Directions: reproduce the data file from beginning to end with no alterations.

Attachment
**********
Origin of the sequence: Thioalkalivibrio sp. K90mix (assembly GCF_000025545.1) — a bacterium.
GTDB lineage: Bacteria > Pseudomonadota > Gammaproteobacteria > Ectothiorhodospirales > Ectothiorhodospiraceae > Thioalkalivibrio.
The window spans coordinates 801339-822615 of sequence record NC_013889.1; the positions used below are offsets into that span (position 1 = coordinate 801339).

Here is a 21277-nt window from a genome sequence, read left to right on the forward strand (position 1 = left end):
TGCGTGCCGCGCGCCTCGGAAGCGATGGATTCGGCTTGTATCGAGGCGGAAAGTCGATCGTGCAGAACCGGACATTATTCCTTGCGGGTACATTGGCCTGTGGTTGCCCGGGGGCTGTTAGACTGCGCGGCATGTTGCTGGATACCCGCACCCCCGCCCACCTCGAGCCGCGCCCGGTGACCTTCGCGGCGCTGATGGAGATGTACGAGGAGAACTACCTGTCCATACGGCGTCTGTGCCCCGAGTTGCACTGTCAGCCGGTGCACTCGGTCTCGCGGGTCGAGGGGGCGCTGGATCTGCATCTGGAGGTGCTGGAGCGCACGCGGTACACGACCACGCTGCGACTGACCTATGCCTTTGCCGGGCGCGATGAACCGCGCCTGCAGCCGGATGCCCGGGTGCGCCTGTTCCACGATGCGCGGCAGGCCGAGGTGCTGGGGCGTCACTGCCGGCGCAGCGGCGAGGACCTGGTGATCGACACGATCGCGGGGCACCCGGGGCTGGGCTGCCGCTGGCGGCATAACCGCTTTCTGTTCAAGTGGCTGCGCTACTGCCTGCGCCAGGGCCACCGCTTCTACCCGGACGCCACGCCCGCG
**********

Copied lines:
Origin of the sequence: Thioalkalivibrio sp. K90mix (assembly GCF_000025545.1) — a bacterium.
GTDB lineage: Bacteria > Pseudomonadota > Gammaproteobacteria > Ectothiorhodospirales > Ectothiorhodospiraceae > Thioalkalivibrio.
The window spans coordinates 801339-822615 of sequence record NC_013889.1; the positions used below are offsets into that span (position 1 = coordinate 801339).

Here is a 21277-nt window from a genome sequence, read left to right on the forward strand (position 1 = left end):
TGCGTGCCGCGCGCCTCGGAAGCGATGGATTCGGCTTGTATCGAGGCGGAAAGTCGATCGTGCAGAACCGGACATTATTCCTTGCGGGTACATTGGCCTGTGGTTGCCCGGGGGCTGTTAGACTGCGCGGCATGTTGCTGGATACCCGCACCCCCGCCCACCTCGAGCCGCGCCCGGTGACCTTCGCGGCGCTGATGGAGATGTACGAGGAGAACTACCTGTCCATACGGCGTCTGTGCCCCGAGTTGCACTGTCAGCCGGTGCACTCGGTCTCGCGGGTCGAGGGGGCGCTGGATCTGCATCTGGAGGTGCTGGAGCGCACGCGGTACACGACCACGCTGCGACTGACCTATGCCTTTGCCGGGCGCGATGAACCGCGCCTGCAGCCGGATGCCCGGGTGCGCCTGTTCCACGATGCGCGGCAGGCCGAGGTGCTGGGGCGTCACTGCCGGCGCAGCGGCGAGGACCTGGTGATCGACACGATCGCGGGGCACCCGGGGCTGGGCTGCCGCTGGCGGCATAACCGCTTTCTGTTCAAGTGGCTGCGCTACTGCCTGCGCCAGGGCCACCGCTTCTACCCGGACGCCACGCCCGCG